In the post–September 11 era, Americans have become accustomed to the politics of “homeland security.” While recent controversies over increased surveillance and airport screenings come directly to mind, the broader commitment to “security” behind these issues raises a more fundamental tension between providing for the nation's defense and general welfare and protecting citizens’ rights and freedoms. As historian Matthew Dallek captures in his book Defenseless Under the Night, the origins of this contemporary struggle over liberty and security can be traced to the period of the late 1930s and early 1940s and the growing movement for “home defense.” A generation before the war on terror and the establishment of the Department of Homeland Security, “collective fears that the home front would be attacked” in the early years of World War II led President Franklin D. Roosevelt to create the Office of Civilian Defense (OCD) (p. 5). According to Dallek's historical narrative, the emergence and wartime politics of the OCD—an agency that had 9.5 million registered volunteers at its peak—exhibits a microcosm of the changing dynamics of postwar liberalism and national security.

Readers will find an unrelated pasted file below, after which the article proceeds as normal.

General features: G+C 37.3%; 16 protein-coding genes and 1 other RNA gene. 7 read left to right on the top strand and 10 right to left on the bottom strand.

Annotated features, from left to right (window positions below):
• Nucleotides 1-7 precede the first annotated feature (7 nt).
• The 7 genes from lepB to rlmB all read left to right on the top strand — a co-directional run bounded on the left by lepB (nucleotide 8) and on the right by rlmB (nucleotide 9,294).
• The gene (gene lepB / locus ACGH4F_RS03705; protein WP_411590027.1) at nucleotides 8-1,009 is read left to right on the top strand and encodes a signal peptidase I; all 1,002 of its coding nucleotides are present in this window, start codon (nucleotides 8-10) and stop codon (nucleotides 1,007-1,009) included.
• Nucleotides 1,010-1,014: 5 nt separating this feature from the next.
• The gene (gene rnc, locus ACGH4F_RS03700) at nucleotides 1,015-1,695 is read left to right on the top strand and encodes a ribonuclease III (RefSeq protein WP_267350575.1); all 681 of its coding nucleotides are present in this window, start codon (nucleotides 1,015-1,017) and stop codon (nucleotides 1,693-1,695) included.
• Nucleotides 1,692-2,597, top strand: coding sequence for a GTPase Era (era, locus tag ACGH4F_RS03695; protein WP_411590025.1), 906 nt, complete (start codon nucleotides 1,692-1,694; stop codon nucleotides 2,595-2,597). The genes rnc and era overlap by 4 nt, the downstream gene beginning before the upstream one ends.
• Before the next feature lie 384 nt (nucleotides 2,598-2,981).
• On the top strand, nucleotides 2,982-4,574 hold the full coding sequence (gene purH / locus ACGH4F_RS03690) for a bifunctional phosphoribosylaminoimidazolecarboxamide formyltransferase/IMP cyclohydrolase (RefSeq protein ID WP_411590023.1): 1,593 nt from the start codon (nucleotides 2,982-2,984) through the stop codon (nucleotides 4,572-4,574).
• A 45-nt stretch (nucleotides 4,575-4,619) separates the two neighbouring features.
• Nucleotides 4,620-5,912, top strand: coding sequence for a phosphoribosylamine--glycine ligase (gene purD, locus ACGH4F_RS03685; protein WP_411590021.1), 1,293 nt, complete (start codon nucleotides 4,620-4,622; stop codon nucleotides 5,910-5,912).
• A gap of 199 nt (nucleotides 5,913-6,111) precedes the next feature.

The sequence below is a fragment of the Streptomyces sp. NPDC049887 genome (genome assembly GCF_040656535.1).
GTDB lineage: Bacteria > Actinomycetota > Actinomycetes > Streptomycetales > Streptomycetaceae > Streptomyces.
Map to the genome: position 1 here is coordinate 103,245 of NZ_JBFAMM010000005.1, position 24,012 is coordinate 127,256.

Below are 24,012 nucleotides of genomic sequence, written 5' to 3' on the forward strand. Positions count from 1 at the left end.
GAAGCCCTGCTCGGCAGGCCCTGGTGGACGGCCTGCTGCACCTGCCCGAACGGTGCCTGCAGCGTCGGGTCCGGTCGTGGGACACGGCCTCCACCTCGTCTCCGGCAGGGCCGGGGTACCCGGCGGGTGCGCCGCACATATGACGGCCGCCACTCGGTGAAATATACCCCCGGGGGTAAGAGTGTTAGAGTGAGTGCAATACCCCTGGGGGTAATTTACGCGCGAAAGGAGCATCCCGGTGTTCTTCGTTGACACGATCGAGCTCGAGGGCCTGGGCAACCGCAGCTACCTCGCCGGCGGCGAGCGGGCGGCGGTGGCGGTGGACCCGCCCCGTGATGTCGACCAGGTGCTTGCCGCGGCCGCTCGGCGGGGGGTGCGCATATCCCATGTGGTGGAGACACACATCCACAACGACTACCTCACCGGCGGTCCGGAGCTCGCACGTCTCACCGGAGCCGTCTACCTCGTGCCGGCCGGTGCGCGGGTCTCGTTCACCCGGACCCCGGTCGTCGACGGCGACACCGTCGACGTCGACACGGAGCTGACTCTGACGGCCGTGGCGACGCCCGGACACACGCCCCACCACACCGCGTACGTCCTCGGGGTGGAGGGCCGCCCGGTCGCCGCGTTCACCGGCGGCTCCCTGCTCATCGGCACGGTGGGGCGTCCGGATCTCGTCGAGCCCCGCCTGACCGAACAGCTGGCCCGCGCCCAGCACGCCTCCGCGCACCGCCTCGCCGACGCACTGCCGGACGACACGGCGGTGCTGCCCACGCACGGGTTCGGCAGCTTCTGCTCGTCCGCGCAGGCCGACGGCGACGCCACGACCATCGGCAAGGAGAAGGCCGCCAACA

While historians and political scientists have written much on the overall linkage between war and New Deal
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